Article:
Do you have a self care routine to help you manage the chaos that goes along with busy mom life?
If you said no, you’re not alone.
According to the Cleveland Clinic, moms with kids under 18 are less likely to:
- Practice self-care
- Eat healthily
- Spend time with friends
- Get enough rest
- Get regular checkups
As moms, we often put ourselves last on our priority list. But the truth is, we need to take breaks every now and then.
Being a single mom who runs a business from home and homeschools, I’ve learned this lesson well. When you don’t take care of yourself, you know what happens?
You end up burned out.
And that’s bad.
Because you that saying that when mama’s not happy, nobody’s happy? It’s totally true.
Why You Need a Self Care Routine as a Busy Mom
As moms, we do so much, all day, every day.
Our kids depend on us to show up and get it done. And sometimes, it never seems to end.
You think to yourself, I don’t have time to slow down.
So you just keep going and going. But here’s the truth.
You don’t have time to skip self care.
When you don’t take care of yourself, you end up tired and cranky and no fun to be around. But here’s what can happen when you start prioritizing self care:
- You feel calmer and more relaxed
- It’s easier to get organized and stay that way
- You put less pressure on yourself to get things done
- Instead of feeling frustrated or angry, you begin to feel happier
- You start enjoying your kids instead of being annoyed all the time
- Your kids end up being happier too because that yell-y, stressed-out mom they’re used to is gone
And that sounds good, doesn’t it?
Because really, who wants to be a meanie mom? That’s not how you want your kids to remember you.
So if self care isn’t part of your regular routine yet, here’s how to start making time for yourself in a meaningful way.
1. Ditch the mom guilt
There’s so much pressure on moms to be perfect. Not just from the media either; moms do it to each other too.
If you’re not making time for self care, ask yourself if it’s because mom guilt is telling you not to.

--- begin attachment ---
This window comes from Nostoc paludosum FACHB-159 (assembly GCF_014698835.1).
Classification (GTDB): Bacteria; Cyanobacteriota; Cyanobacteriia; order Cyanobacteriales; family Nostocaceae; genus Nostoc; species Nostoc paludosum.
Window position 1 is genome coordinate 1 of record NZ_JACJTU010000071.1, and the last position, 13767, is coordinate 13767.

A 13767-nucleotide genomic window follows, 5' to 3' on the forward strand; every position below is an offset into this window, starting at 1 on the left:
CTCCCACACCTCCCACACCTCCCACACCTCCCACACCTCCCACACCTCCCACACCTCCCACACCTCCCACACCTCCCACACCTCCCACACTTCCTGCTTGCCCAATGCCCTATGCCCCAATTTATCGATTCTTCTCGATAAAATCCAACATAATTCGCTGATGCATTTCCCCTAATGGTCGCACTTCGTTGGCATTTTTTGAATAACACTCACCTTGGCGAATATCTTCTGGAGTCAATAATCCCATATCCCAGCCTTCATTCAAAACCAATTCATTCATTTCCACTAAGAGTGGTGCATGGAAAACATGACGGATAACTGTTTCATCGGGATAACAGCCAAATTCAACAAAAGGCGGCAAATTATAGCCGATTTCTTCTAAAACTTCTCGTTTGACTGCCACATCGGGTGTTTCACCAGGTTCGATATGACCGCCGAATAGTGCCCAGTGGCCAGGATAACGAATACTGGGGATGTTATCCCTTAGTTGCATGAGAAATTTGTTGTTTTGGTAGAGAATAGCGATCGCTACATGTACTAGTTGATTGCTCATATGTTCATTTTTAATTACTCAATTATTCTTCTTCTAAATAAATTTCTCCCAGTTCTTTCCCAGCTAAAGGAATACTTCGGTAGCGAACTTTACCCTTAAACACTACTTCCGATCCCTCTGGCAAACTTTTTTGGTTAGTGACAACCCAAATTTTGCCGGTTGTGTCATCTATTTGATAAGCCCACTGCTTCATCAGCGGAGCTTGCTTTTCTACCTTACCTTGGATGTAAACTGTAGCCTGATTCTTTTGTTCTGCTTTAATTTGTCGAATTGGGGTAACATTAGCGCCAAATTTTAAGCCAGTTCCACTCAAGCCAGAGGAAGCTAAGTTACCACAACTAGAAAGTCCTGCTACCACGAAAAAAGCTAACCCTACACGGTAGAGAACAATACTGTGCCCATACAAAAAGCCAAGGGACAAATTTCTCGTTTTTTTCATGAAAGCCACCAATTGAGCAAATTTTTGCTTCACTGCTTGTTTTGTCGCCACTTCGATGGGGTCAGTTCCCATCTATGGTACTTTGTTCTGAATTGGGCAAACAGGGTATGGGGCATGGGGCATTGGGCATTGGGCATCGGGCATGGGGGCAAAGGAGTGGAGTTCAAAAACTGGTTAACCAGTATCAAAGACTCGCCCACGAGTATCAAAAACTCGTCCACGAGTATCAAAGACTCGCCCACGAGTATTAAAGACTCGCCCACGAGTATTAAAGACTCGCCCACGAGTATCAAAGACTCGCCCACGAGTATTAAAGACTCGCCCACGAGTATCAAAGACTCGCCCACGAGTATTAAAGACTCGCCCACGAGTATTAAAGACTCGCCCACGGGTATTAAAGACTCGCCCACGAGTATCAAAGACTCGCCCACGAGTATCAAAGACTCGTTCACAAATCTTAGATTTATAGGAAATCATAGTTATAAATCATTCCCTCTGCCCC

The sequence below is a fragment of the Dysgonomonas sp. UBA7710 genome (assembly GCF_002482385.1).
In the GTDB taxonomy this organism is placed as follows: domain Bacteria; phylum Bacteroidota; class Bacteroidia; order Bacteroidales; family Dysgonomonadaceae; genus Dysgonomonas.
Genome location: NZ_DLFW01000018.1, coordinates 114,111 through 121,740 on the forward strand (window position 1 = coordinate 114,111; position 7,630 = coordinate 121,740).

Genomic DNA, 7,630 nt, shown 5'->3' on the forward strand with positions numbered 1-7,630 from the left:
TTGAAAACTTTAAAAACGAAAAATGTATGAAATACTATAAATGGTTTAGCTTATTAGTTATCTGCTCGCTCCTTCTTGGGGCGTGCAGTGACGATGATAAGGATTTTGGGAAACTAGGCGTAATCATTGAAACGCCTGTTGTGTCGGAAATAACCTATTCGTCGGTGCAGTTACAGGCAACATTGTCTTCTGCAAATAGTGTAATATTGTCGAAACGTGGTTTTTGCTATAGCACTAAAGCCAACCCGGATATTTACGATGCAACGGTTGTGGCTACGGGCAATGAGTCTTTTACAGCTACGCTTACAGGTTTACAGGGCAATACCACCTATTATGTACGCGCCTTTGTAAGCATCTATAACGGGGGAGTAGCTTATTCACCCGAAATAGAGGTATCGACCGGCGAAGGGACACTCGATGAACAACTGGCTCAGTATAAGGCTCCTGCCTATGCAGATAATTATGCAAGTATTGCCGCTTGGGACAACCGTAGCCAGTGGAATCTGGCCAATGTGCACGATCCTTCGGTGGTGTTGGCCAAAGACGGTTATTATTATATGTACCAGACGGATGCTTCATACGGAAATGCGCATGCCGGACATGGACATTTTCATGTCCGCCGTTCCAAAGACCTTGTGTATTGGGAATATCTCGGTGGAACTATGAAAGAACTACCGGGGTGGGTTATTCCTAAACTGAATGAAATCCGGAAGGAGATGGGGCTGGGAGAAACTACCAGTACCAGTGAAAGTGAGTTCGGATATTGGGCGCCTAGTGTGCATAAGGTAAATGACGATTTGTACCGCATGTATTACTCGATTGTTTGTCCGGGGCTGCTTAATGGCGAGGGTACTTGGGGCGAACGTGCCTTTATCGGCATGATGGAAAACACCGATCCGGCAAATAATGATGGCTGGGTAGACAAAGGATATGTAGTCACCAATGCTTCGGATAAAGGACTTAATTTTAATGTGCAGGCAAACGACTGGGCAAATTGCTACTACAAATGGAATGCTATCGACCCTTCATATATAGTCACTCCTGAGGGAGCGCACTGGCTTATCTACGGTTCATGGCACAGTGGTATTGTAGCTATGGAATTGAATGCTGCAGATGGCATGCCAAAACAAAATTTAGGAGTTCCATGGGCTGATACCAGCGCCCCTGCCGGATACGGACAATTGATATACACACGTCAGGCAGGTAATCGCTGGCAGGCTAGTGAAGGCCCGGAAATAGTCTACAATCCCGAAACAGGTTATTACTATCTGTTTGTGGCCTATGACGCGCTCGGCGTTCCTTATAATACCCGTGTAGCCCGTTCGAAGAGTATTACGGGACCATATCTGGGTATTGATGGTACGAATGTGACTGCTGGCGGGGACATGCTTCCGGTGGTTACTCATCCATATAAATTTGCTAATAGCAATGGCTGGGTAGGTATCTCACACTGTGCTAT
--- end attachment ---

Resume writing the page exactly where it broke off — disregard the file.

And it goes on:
This article from Parents.com explains it pretty well–we moms put ourselves on the shelf because we feel like it’s wrong to take the focus off our kids, spouse or home.
And that’s a huge mistake.
Mom guilt is so not worth your time. There’s no rulebook anywhere that says we have to do X, Y or Z to be great moms.
And if there is, honestly, I’ve broken every rule in it, I’m sure. At least twice.
So if you’re feeling mom guilt about putting yourself first, just remember: self care can make you a better parent.
And don’t let the guilt keep you from recognizing what you need to relax and recharge as a mom.
2. Brainstorm ideas for a self care routine
If you don’t practice self-care often, it helps to start by figuring out what it means to you.
For example, reading is one of my favorite downtime activities. So is exercising.
Think about what you’d like your self-care routine to include. For example, that might be:
- Grabbing a quick 15-minute nap every afternoon
- Indulging in a favorite dessert once a week
- Sending the kids to bed a few minutes early once or twice a week to get some extra quiet time
- Going on a “mom’s night out” with other moms from your church or playgroup
- Sleeping an extra half hour on Saturday mornings
- Practicing yoga
- Painting your nails
- Giving yourself a facial
- Taking a walk around the block alone
These don’t seem like big things, do they?
And that’s the whole point of starting a self care routine — you don’t have to take huge laps to make it work for you.
Doing one nice thing for yourself regularly, even if it’s simple, can make such a difference.
When I don’t read every day or exercise as often as I want, I get totally disoriented.
And once you get used to taking time for yourself, you’ll miss it too when you don’t do it.
So, think about your definition of self-care. Spend 10 or 15 minutes just brainstorming ideas for things you could do.